data.table objects now have a := operator. What makes this operator different from all other assignment operators? Also, what are its uses, how much faster is it, and when should it be avoided?


Here is an example showing 10 minutes reduced to 1 second (from NEWS on homepage). It's like subassigning to a data.frame but doesn't copy the entire table each time.

m = matrix(1,nrow=100000,ncol=100)
DF = as.data.frame(m)
DT = as.data.table(m)

system.time(for (i in 1:1000) DF[i,1] <- i)
     user  system elapsed 
  287.062 302.627 591.984 

system.time(for (i in 1:1000) DT[i,V1:=i])
     user  system elapsed 
    1.148   0.000   1.158     ( 511 times faster )

Putting the := in j like that allows more idioms :

DT["a",done:=TRUE]   # binary search for group 'a' and set a flag
DT[,newcol:=42]      # add a new column by reference (no copy of existing data)
DT[,col:=NULL]       # remove a column by reference

and :

DT[,newcol:=sum(v),by=group]  # like a fast transform() by group

I can't think of any reasons to avoid := ! Other than, inside a for loop. Since := appears inside DT[...], it comes with the small overhead of the [.data.table method; e.g., S3 dispatch and checking for the presence and type of arguments such as i, by, nomatch etc. So for inside for loops, there is a low overhead, direct version of := called set. See ?set for more details and examples. The disadvantages of set include that i must be row numbers (no binary search) and you can't combine it with by. By making those restrictions set can reduce the overhead dramatically.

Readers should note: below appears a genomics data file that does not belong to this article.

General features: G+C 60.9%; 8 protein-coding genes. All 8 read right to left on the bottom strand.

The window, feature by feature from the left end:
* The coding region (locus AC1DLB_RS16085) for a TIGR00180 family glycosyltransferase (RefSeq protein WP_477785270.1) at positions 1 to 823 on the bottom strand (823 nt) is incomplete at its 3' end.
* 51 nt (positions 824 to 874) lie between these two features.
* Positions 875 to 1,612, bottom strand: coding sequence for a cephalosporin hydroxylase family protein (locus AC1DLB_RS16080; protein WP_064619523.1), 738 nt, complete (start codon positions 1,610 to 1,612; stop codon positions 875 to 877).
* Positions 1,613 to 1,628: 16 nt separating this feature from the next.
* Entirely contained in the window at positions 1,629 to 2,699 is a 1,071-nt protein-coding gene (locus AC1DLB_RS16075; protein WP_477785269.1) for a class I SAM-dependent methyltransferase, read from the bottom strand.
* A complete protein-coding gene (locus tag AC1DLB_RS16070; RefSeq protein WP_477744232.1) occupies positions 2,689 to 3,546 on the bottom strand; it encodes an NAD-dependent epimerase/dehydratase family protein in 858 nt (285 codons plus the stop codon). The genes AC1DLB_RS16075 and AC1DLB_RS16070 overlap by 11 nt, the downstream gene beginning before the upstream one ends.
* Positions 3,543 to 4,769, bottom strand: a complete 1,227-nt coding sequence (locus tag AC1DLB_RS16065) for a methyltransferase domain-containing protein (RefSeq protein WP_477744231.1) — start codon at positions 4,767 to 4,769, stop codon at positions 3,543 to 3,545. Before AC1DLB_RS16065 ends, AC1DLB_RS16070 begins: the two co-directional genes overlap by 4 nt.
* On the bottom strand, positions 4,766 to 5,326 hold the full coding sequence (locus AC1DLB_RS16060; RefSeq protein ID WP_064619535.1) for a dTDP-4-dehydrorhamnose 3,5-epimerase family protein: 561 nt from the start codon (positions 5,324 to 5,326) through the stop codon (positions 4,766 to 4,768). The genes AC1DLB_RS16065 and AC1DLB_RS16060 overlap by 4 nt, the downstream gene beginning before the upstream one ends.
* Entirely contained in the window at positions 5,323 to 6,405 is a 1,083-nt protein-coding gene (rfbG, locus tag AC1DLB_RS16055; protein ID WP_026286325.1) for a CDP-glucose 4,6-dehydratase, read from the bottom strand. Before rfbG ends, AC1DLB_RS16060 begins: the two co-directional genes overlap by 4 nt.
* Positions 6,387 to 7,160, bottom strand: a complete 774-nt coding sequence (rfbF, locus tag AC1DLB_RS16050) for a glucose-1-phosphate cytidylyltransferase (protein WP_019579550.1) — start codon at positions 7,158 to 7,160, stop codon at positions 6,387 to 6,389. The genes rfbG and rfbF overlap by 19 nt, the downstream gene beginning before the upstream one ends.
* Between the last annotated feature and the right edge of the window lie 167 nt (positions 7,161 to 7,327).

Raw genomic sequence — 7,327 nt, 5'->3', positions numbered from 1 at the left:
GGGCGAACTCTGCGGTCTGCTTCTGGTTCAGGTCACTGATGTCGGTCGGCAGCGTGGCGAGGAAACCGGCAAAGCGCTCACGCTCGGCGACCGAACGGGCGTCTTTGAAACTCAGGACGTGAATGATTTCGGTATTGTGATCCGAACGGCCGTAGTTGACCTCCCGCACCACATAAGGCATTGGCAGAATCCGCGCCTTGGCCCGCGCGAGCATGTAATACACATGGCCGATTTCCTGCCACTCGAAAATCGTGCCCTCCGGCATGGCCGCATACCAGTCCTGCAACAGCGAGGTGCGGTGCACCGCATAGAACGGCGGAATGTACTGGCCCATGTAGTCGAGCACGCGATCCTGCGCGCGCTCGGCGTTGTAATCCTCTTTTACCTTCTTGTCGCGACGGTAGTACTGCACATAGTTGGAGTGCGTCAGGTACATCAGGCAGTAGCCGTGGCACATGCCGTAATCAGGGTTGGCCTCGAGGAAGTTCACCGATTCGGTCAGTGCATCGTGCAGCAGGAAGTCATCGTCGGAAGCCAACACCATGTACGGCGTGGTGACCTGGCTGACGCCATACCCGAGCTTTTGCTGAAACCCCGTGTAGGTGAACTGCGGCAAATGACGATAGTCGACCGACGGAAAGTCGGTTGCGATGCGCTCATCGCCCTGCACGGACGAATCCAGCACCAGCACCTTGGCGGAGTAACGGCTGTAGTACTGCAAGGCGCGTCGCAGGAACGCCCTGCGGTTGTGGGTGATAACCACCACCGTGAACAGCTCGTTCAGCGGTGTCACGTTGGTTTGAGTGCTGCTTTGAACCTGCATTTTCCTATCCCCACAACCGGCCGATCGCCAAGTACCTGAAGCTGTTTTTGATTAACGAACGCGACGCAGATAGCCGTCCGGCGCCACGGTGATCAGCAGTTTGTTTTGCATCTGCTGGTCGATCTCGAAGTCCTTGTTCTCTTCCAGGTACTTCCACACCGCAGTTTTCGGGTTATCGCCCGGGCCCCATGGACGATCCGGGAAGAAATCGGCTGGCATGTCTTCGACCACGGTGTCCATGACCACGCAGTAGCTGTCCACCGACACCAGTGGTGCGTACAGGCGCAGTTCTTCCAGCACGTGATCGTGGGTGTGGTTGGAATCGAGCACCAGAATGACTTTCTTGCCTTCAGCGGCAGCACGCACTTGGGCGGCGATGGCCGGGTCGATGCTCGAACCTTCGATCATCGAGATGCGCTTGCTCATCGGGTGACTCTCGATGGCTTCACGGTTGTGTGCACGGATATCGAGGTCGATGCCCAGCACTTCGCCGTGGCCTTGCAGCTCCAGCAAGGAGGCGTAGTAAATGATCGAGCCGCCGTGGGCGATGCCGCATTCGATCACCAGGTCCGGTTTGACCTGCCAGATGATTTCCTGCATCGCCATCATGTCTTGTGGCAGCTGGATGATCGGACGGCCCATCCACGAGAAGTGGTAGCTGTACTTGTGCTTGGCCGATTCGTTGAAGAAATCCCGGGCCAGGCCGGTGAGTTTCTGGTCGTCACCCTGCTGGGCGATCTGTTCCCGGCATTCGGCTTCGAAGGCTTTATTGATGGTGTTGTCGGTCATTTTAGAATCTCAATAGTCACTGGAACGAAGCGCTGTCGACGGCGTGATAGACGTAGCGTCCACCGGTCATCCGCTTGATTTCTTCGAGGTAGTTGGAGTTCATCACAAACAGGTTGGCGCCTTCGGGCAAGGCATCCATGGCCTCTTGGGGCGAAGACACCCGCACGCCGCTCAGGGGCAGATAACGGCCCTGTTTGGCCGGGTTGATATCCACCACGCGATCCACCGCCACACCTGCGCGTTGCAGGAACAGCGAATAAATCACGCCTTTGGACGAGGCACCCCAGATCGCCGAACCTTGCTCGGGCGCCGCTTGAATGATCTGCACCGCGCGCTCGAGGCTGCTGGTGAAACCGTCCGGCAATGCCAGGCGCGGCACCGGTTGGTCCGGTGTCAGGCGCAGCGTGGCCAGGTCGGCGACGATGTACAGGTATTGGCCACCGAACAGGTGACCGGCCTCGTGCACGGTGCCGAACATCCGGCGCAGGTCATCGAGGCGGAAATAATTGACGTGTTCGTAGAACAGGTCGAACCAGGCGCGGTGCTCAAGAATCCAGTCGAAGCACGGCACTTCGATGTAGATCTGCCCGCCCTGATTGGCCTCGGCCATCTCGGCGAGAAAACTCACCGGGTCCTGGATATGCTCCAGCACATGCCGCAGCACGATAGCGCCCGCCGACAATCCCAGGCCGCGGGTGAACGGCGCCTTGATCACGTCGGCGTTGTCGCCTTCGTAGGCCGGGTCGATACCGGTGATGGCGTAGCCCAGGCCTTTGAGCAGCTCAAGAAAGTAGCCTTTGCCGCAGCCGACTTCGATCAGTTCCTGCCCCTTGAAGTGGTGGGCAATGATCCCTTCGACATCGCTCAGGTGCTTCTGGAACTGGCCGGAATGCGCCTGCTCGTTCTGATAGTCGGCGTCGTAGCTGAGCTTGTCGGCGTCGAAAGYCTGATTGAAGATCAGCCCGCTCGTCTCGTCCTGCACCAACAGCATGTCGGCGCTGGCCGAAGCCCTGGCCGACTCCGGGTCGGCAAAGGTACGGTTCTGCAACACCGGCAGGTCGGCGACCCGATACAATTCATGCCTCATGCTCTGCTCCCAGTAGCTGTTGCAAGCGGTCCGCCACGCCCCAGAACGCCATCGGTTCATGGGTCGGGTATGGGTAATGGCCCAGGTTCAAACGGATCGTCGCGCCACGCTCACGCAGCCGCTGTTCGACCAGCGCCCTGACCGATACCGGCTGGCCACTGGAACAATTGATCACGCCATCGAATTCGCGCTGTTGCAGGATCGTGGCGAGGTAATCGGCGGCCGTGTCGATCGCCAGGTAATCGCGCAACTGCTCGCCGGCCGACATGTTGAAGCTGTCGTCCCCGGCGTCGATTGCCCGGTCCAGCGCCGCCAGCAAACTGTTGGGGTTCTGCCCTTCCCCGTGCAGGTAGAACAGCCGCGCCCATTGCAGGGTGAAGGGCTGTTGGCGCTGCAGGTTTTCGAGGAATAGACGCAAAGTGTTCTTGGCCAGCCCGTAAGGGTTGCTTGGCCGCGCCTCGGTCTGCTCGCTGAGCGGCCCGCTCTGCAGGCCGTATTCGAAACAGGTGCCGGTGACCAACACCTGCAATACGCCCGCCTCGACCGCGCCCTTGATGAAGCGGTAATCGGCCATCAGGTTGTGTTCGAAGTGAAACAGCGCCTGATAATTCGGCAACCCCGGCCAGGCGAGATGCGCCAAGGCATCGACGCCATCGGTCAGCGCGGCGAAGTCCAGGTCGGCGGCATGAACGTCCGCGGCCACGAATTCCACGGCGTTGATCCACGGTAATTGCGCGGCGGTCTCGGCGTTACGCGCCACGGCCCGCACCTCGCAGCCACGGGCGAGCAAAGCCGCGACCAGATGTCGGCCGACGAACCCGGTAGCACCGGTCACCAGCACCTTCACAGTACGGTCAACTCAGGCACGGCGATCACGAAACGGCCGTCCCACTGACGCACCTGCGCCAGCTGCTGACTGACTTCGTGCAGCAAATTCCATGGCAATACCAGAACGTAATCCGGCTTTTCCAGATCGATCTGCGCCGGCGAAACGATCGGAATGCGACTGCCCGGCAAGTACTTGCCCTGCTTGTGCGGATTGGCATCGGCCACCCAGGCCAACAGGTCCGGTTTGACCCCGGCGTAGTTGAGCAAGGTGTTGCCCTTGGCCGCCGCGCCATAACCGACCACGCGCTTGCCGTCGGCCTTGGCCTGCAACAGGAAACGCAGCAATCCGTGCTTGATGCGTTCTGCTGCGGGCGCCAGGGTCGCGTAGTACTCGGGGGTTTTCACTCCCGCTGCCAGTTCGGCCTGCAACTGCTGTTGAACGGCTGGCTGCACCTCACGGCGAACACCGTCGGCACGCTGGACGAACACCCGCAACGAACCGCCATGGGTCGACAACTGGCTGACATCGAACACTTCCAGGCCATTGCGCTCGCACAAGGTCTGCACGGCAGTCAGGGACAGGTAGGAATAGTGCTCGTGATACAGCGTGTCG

system.time(for (i in 1:1000) set(DT,i,"V1",i))
     user  system elapsed 
    0.016   0.000   0.018
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    Thanks for developing this package. I have a feeling I'm going to be revising a lot of my code to use this package. – Iterator Aug 11 '11 at 17:48
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    On chat I was asked to self ask/answer (which apparently is encouraged) - that question is here – Matt Dowle Aug 12 '11 at 7:29
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    @MatthewDowle Want to include an explanation of when not to use := and to use set() instead? – Ari B. Friedman Jul 22 '12 at 17:42
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    @MatthewDowle I'd +1 again if I could. – Ari B. Friedman Aug 15 '12 at 14:11
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    @jabberwocky No problem. set(DT, i, "V1", i) sets the "V1" column whilst set(DT, i, colVar, i) sets the column name contained in the colVar variable (e.g. if colVar = "V1" was done earlier). The quotes indicate to take the column name literally rather than lookup the variable. – Matt Dowle May 17 '14 at 13:55

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